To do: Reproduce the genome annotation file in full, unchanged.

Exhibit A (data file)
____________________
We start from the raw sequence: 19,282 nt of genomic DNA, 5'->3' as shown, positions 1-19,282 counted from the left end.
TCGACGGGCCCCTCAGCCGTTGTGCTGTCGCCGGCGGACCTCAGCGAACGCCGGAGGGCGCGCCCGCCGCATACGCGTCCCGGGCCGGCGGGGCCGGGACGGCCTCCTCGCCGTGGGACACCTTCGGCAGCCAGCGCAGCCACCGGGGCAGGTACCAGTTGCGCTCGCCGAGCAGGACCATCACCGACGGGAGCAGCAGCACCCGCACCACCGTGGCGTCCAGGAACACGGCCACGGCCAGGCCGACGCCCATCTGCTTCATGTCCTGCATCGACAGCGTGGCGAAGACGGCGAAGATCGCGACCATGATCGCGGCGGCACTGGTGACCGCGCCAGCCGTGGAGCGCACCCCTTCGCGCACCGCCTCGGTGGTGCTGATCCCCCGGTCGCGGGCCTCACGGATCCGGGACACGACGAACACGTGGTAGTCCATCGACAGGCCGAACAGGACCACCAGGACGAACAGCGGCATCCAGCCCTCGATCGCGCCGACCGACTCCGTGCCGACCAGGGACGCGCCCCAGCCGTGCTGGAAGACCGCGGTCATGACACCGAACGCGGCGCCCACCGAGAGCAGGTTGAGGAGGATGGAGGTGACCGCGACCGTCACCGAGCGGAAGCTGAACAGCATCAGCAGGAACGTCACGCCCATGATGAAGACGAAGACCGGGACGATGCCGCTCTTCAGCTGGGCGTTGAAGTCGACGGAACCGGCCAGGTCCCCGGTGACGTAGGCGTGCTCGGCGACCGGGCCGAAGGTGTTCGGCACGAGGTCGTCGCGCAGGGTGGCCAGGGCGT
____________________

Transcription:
We start from the raw sequence: 19,282 nt of genomic DNA, 5'->3' as shown, positions 1-19,282 counted from the left end.
TCGACGGGCCCCTCAGCCGTTGTGCTGTCGCCGGCGGACCTCAGCGAACGCCGGAGGGCGCGCCCGCCGCATACGCGTCCCGGGCCGGCGGGGCCGGGACGGCCTCCTCGCCGTGGGACACCTTCGGCAGCCAGCGCAGCCACCGGGGCAGGTACCAGTTGCGCTCGCCGAGCAGGACCATCACCGACGGGAGCAGCAGCACCCGCACCACCGTGGCGTCCAGGAACACGGCCACGGCCAGGCCGACGCCCATCTGCTTCATGTCCTGCATCGACAGCGTGGCGAAGACGGCGAAGATCGCGACCATGATCGCGGCGGCACTGGTGACCGCGCCAGCCGTGGAGCGCACCCCTTCGCGCACCGCCTCGGTGGTGCTGATCCCCCGGTCGCGGGCCTCACGGATCCGGGACACGACGAACACGTGGTAGTCCATCGACAGGCCGAACAGGACCACCAGGACGAACAGCGGCATCCAGCCCTCGATCGCGCCGACCGACTCCGTGCCGACCAGGGACGCGCCCCAGCCGTGCTGGAAGACCGCGGTCATGACACCGAACGCGGCGCCCACCGAGAGCAGGTTGAGGAGGATGGAGGTGACCGCGACCGTCACCGAGCGGAAGCTGAACAGCATCAGCAGGAACGTCACGCCCATGATGAAGACGAAGACCGGGACGATGCCGCTCTTCAGCTGGGCGTTGAAGTCGACGGAACCGGCCAGGTCCCCGGTGACGTAGGCGTGCTCGGCGACCGGGCCGAAGGTGTTCGGCACGAGGTCGTCGCGCAGGGTGGCCAGGGCGT